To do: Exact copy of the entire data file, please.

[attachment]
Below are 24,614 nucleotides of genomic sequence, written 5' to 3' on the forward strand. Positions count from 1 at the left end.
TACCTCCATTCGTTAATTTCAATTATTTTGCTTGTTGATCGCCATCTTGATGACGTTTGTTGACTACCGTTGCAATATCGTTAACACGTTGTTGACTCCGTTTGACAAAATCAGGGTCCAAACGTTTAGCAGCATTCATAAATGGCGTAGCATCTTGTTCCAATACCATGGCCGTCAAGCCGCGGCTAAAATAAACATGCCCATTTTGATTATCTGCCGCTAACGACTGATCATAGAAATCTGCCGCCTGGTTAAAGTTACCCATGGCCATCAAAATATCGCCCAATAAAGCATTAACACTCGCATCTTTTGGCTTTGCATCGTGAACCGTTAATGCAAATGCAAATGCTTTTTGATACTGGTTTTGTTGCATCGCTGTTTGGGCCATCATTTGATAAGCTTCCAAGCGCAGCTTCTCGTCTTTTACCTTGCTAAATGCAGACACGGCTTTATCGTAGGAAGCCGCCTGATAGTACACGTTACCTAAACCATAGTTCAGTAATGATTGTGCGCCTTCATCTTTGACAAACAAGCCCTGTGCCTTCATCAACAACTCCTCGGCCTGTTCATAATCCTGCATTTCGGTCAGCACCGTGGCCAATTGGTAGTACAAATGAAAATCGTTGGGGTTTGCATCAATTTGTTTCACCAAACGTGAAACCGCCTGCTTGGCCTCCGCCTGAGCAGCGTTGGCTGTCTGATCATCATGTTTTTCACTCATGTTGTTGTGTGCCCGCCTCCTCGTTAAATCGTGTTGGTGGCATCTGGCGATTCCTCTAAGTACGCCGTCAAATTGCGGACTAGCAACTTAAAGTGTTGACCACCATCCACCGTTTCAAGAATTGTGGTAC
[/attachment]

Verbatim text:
Below are 24,614 nucleotides of genomic sequence, written 5' to 3' on the forward strand. Positions count from 1 at the left end.
TACCTCCATTCGTTAATTTCAATTATTTTGCTTGTTGATCGCCATCTTGATGACGTTTGTTGACTACCGTTGCAATATCGTTAACACGTTGTTGACTCCGTTTGACAAAATCAGGGTCCAAACGTTTAGCAGCATTCATAAATGGCGTAGCATCTTGTTCCAATACCATGGCCGTCAAGCCGCGGCTAAAATAAACATGCCCATTTTGATTATCTGCCGCTAACGACTGATCATAGAAATCTGCCGCCTGGTTAAAGTTACCCATGGCCATCAAAATATCGCCCAATAAAGCATTAACACTCGCATCTTTTGGCTTTGCATCGTGAACCGTTAATGCAAATGCAAATGCTTTTTGATACTGGTTTTGTTGCATCGCTGTTTGGGCCATCATTTGATAAGCTTCCAAGCGCAGCTTCTCGTCTTTTACCTTGCTAAATGCAGACACGGCTTTATCGTAGGAAGCCGCCTGATAGTACACGTTACCTAAACCATAGTTCAGTAATGATTGTGCGCCTTCATCTTTGACAAACAAGCCCTGTGCCTTCATCAACAACTCCTCGGCCTGTTCATAATCCTGCATTTCGGTCAGCACCGTGGCCAATTGGTAGTACAAATGAAAATCGTTGGGGTTTGCATCAATTTGTTTCACCAAACGTGAAACCGCCTGCTTGGCCTCCGCCTGAGCAGCGTTGGCTGTCTGATCATCATGTTTTTCACTCATGTTGTTGTGTGCCCGCCTCCTCGTTAAATCGTGTTGGTGGCATCTGGCGATTCCTCTAAGTACGCCGTCAAATTGCGGACTAGCAACTTAAAGTGTTGACCACCATCCACCGTTTCAAGAATTGTGGTAC